timolol/dorzolamide drops - ophthalmic, Cosopt (cont.)
HOW TO USE: Read the Patient Information Leaflet provided by your pharmacist before you start using timolol/dorzolamide and each time you get a refill. If you have any questions regarding the information, consult your doctor or pharmacist.This medication is for use in the eye(s), usually one drop in the affected eye(s) 2 times a day, or as directed by your doctor.To apply eye drops, wash your hands first. To avoid contamination, do not touch the dropper tip or let it touch your eye or any other surface.Some products contain a preservative that may be absorbed by contact lenses. If you are using a product with a preservative and you wear contact lenses, remove the lenses before using the eye drops. Wait at least 15 minutes before putting in your contact lenses.Tilt your head back, look upward and pull down the lower eyelid to make a pouch. Hold the dropper directly over your eye and place one drop in your eye. Look downward and gently close your eyes for 1 to 2 minutes. Place one finger at the corner of your eye (near the nose) and apply gentle pressure. Try not to blink and do not rub your eye. This will prevent the medication from draining out. Repeat these steps for your other eye if so directed.Do not rinse the dropper. Replace the dropper cap after each use.If you are using another kind of eye medication (e.g., drops or ointments), wait at least 10 minutes before applying other medications. Use eye drops before eye ointments to allow the eye drops to enter the eye.Use this medication regularly in order to get the most benefit from it. To help you remember, use it at the same times each day. It is important to continue using this medication even if you feel well. Most people with glaucoma or high pressure in the eyes do not feel sick.
SIDE EFFECTS: Temporary blurred vision, temporary burning/stinging/itching/redness of the eye, watery eyes, dry eyes, feeling as if something is in the eye, sensitivity of eyes to light, strange taste in the mouth, or headache may occur. If any of these effects persist or worsen, notify your doctor or pharmacist promptly.Remember that your doctor has prescribed this medication because he or she has judged that the benefit to you is greater than the risk of side effects. Many people using this medication do not have serious side effects.Tell your doctor immediately if any of these unlikely but serious side effects occur: dizziness, slow/irregular heartbeat, muscle weakness, mental/mood changes, coldness/numbness/pain in the hands or feet.Tell your doctor immediately if any of these rare but very serious side effects occur: vision changes, signs of a kidney stone (e.g., pain in the back/side/abdomen, nausea/vomiting, blood in the urine), yellowing eyes or skin, dark urine, unusual tiredness/weakness, easy bruising/bleeding, signs of infection (e.g., fever, chills, persistent sore throat).Seek immediate medical attention if any of these rare but very serious side effects occur: persistent eye redness or discharge, eye or eyelid swelling, eye pain, trouble breathing, sudden unexplained weight gain, chest pain, weakness on one side of the body, slurred speech, confusion, persistent dizziness, fainting.A very serious allergic reaction to this drug is unlikely, but seek immediate medical attention if it occurs. Symptoms of a serious allergic reaction may include: rash, itching/swelling (especially of the face/tongue/throat), severe dizziness, trouble breathing.This is not a complete list of possible side effects. If you notice other effects not listed above, contact your doctor or pharmacist.In the US -Call your doctor for medical advice about side effects. You may report side effects to FDA at 1-800-FDA-1088.In Canada - Call your doctor for medical advice about side effects. You may report side effects to Health Canada at 1-866-234-2345.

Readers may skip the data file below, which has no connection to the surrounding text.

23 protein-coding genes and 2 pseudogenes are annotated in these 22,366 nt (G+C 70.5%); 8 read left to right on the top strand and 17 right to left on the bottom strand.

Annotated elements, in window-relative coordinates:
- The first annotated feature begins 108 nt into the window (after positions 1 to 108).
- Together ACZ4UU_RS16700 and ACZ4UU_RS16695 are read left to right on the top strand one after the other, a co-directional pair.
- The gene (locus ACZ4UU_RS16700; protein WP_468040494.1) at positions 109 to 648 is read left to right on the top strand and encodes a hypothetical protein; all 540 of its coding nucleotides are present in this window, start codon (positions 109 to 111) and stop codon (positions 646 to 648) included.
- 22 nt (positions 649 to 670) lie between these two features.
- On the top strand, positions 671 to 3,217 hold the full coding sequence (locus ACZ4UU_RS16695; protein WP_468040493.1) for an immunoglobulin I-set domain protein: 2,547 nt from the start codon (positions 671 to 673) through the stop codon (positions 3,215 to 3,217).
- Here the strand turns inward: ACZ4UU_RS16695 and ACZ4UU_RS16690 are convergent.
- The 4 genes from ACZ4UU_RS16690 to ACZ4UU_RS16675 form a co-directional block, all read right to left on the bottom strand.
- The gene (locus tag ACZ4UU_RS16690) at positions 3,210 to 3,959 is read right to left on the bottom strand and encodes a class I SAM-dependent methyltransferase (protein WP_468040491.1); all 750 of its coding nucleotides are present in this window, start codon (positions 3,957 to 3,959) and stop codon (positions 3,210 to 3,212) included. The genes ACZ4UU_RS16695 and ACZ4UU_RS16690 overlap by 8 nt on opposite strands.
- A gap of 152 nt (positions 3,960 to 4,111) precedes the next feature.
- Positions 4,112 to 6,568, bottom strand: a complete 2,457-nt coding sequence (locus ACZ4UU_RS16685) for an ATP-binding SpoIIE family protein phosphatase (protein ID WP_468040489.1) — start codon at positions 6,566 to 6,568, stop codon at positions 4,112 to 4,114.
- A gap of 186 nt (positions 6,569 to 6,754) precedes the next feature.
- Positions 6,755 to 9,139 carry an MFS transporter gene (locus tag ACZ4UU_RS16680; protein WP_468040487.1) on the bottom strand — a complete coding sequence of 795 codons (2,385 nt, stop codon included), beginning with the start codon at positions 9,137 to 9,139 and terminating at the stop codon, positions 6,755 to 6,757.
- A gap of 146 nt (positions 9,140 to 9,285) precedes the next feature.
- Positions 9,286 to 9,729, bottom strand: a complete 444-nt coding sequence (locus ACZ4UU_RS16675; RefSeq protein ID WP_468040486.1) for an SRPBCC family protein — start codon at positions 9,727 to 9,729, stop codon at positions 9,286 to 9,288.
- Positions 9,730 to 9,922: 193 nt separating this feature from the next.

Report Problems to the Food and Drug Administration
You are encouraged to report negative side effects of prescription drugs to the FDA. Visit the FDA MedWatch website or call 1-800-FDA-1088.
Need help identifying pills and medications?
Back to Medications Index
- Allergic Skin Disorders
- Bacterial Skin Diseases
- Bites and Infestations
- Diseases of Pigment
- Fungal Skin Diseases
- Medical Anatomy and Illustrations
- Noncancerous, Precancerous & Cancerous Tumors
- Oral Health Conditions
- Papules, Scales, Plaques and Eruptions
- Scalp, Hair and Nails
- Sexually Transmitted Diseases (STDs)
- Vascular, Lymphatic and Systemic Conditions
- Viral Skin Diseases
- Additional Skin Conditions